Lab Report

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The Lab Report is a weekly compendium of media reports on science and technology achievements at Lawrence Livermore National Laboratory. Though the Laboratory reviews items for overall accuracy, the reporting organizations are responsible for the content in the links below.

May 17, 2019


In this time-integrated photograph of an X-ray diffraction experiment, giant lasers focus on the water sample, sitting on the front plate of the diagnostic used to record diffraction patterns, to compress it into the superionic phase.

That ice is so hot

At the Laboratory for Laser Energetics in Brighton, New York, one of the world’s most powerful lasers recently blasted a droplet of water, creating a shock wave that raised the water’s pressure to millions of atmospheres and its temperature to thousands of degrees. X-rays that beamed through the droplet in the same fraction of a second offered humanity’s first glimpse of water under those extreme conditions.

The X-rays revealed that the water inside the shock wave didn’t become a superheated liquid or gas. But, just as physicists squinting at screens in an adjacent room had expected, the atoms froze solid, forming crystalline ice.

“You hear the shot,” said Marius Millot of Lawrence Livermore National Laboratory and “right away you see that something interesting was happening.” Millot co-led the experiment with Federica Coppari, also of Lawrence Livermore.

The findings confirm the existence of “superionic ice,” a new phase of water with bizarre properties. Unlike the familiar ice found in your freezer or at the north pole, superionic ice is black and hot. A cube of it would weigh four times as much as a normal one. It was first theoretically predicted more than 30 years ago, and although it has never been seen until now, scientists think it might be among the most abundant forms of water in the universe.


NASA and Lawrence Livermore researchers are working on a project to deflect asteroids heading toward a collision with Earth.

Throwing an asteroid off course

If space scientists become aware of the threat of a hazardous asteroid barreling toward Earth early enough, they might be able to give it enough of a nudge to knock it off its disastrous course, long before it approached Earth. That's the idea behind NASA's Double Asteroid Redirection Test, known as DART. It's a spacecraft that's set to launch in 2021, on course to deliberately smash into an asteroid in the fall of 2022.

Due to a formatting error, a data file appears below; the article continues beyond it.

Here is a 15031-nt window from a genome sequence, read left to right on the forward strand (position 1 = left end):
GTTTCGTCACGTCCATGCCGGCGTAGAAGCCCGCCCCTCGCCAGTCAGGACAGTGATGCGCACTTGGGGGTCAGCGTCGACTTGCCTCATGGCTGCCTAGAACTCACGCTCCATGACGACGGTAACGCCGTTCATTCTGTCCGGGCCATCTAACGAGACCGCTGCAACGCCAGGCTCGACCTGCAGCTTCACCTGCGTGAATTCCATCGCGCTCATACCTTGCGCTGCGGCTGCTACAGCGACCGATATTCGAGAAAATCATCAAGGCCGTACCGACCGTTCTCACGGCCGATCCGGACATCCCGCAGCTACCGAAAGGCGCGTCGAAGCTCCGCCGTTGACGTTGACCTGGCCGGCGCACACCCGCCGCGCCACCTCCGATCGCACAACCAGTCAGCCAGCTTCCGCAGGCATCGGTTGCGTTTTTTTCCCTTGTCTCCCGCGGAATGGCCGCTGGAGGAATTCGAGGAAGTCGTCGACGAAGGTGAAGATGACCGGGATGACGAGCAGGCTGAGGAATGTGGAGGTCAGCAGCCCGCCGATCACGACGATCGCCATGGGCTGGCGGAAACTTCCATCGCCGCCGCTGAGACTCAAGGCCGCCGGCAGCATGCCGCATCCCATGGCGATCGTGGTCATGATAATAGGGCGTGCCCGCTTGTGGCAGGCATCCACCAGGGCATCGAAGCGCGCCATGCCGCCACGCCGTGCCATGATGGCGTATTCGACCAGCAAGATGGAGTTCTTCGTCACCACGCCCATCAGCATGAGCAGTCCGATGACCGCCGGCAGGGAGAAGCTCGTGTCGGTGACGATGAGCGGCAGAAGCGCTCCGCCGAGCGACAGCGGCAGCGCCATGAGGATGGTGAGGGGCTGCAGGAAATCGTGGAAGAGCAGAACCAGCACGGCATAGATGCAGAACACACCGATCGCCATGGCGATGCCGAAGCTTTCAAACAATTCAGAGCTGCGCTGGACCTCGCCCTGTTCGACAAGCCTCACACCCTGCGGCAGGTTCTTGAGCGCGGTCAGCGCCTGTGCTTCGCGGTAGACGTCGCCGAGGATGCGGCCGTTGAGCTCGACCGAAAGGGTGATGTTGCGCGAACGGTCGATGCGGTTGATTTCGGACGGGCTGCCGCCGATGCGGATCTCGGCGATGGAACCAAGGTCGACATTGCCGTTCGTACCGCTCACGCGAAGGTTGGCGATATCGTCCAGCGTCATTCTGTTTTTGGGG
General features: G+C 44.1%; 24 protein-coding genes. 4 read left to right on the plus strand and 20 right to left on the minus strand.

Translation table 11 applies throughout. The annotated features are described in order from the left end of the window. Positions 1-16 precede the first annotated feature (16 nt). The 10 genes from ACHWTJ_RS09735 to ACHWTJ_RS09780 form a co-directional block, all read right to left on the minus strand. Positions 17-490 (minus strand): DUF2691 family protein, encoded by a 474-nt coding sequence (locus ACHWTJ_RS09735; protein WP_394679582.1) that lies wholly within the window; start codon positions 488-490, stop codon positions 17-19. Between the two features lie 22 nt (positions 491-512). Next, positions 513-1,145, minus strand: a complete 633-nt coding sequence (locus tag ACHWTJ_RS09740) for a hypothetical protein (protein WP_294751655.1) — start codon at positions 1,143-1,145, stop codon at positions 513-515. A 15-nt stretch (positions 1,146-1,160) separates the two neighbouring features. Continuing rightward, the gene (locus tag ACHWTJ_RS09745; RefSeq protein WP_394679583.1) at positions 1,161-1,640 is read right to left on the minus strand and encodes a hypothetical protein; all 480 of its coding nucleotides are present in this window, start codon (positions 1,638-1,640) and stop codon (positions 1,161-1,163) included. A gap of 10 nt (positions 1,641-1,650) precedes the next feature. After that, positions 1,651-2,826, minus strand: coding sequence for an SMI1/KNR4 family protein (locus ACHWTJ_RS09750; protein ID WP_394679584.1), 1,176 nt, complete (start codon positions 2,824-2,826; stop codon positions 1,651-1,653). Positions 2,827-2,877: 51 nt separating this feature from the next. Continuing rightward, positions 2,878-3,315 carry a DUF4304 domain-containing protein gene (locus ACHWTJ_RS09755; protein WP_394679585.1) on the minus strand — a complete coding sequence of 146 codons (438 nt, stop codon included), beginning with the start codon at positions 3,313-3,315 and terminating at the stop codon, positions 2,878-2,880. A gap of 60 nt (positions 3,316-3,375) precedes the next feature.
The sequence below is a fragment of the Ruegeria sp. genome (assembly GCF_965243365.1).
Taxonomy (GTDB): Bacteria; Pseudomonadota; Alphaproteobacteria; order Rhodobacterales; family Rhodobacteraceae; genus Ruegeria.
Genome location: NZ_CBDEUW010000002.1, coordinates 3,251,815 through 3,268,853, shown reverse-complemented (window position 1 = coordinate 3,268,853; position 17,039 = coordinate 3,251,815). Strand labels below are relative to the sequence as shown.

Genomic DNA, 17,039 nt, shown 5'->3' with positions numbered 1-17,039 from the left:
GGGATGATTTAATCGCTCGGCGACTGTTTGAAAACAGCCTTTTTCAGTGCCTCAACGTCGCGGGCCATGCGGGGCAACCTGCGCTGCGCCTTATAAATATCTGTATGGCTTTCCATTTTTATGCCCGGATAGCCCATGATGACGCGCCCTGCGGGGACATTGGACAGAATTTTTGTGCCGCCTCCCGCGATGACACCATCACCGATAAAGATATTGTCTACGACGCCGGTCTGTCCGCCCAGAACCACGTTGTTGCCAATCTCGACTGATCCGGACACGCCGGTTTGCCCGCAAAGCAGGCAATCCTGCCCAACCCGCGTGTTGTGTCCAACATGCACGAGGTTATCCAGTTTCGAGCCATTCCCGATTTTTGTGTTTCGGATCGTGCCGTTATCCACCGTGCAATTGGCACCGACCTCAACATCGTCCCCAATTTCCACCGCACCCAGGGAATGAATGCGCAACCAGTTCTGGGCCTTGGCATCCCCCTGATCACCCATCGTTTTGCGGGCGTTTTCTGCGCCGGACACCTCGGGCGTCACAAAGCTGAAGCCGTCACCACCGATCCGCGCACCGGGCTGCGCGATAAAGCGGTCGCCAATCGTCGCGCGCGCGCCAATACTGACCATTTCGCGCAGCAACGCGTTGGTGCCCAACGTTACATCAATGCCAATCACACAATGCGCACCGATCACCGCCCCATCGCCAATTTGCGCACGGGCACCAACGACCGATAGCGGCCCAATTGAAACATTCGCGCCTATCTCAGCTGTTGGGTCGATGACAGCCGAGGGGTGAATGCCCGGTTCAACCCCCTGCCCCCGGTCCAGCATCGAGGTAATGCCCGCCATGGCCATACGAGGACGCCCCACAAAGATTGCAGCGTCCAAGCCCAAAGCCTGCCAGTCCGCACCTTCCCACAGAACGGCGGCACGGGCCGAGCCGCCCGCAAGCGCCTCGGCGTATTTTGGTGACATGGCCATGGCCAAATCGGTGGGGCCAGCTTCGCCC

"It will be the first-ever asteroid deflection test," said Megan Bruck Syal, a physicist at Lawrence Livermore National Laboratory and member of the DART team. She points out that there could be tens of thousands of asteroids as big as DART's target, and the majority of them haven't been discovered, let alone tracked, yet.

In the case of a real-life killer asteroid, people may only get only one shot to deflect it, so there's plenty of pressure to get the math right. There's also a chance that throwing a spacecraft at the asteroid won't be enough. "You'd have to push on it so hard that it would start to come apart," Bruck Syal said.

Then people would consider blowing up the asteroid and scattering the fragments. In a last-ditch effort, scientists might actually have to deploy nuclear weapons. "But the more warning time you have, the better," she said.



Scientists at Lawrence Livermore and the University of Nevada in Las Vegas report a previously unknown pressure-induced phase transformation in TATB above 4 GPa (40,000 atmospheres of pressure). Image by Adam Connell/LLNL

Crystallizing an explosive

Scientists at Lawrence Livermore, in collaboration with the University of Nevada Las Vegas, discovered a previously unknown pressure-induced phase transition for TATB that can help predict detonation performance and explosive safety.